Die elf Teufel / The Eleven Devils was made in Berlin in the summer of 1927, in the last throes of the silent movie era. But Die elf Teufel strikes one today as a prophetic film. One of its early captions is "Football,...展开the sport of the century ". We are shown a ball bathed in light like some sacred relic, and observe how, even in those early days, fans on the terraces wouldn't shy away from using their fists.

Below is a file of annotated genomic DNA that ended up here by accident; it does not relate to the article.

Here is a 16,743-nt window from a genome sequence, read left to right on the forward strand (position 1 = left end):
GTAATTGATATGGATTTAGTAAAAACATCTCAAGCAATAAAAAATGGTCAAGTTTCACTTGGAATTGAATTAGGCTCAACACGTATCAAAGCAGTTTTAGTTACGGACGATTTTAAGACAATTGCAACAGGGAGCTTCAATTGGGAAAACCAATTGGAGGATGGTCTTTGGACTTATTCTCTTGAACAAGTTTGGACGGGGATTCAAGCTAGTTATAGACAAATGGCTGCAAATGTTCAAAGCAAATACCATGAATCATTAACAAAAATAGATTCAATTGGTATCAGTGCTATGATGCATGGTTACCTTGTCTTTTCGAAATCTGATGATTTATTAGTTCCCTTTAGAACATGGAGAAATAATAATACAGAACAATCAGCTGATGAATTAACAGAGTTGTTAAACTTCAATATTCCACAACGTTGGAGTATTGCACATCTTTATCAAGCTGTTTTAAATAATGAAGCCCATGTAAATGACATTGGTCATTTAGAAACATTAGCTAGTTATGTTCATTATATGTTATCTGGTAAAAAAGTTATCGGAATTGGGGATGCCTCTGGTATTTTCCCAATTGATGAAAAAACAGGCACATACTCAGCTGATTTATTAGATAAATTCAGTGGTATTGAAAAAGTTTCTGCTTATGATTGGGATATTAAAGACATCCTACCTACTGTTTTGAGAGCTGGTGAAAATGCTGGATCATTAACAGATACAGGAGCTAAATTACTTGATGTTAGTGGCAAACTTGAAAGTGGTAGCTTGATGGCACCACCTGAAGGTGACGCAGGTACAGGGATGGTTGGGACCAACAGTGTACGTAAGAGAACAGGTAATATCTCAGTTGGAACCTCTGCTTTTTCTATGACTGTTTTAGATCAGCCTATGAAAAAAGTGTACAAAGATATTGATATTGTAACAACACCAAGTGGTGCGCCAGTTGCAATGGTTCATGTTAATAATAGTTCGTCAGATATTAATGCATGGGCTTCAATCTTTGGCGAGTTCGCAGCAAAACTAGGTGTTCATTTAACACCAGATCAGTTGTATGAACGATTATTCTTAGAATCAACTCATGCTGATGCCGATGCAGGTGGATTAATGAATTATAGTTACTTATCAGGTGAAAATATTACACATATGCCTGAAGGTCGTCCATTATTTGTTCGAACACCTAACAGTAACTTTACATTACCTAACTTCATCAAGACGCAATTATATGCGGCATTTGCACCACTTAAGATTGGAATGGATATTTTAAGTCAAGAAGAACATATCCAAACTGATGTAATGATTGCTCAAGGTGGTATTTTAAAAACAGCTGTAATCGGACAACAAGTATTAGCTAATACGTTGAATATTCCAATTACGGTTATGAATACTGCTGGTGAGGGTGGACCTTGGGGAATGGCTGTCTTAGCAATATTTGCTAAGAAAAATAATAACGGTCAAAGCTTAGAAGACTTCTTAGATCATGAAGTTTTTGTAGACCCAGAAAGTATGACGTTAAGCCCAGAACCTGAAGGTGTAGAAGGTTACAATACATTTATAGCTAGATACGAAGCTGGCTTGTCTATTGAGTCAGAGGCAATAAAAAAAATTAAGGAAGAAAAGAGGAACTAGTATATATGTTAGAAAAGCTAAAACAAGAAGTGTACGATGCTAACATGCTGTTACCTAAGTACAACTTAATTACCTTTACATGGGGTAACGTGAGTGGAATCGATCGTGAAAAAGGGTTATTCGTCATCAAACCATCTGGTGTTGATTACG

Finally, after the odd kickabout and plenty of commercial and erotic intrigue, we come to the showdown, the match that decides which team fields the better men. The film's structure is like a long overture followed by a rip-roaring finale. Even in those days Zoltán Korda knew that, for credibility's sake, he could only show the match in fragments. The credits reveal that the two teams filmed in long shot were made up of the best players from the top German clubs. But as none of them are identifiable on screen, the shots and close-ups of the main characters could be woven seamlessly into the whole. As the game proceeds, the cuts happen more and more quickly until the fictitious match develops a momentum of its own. Korda proves himself here - only three years after Murnau's groundbreaking The Last Laugh - to be a model pupil in the use of the "unchained camera", and anticipates with breathtaking virtuosity today's rapid tracking shots along the touchline. Such camerawork in a silent movie must literally have taken the spectators' breath away. At the end the film offers a hymn to the "unifying idea of sport". But the subtext, the secret doubts and questions that partly undermine that conclusion, are unmistakable.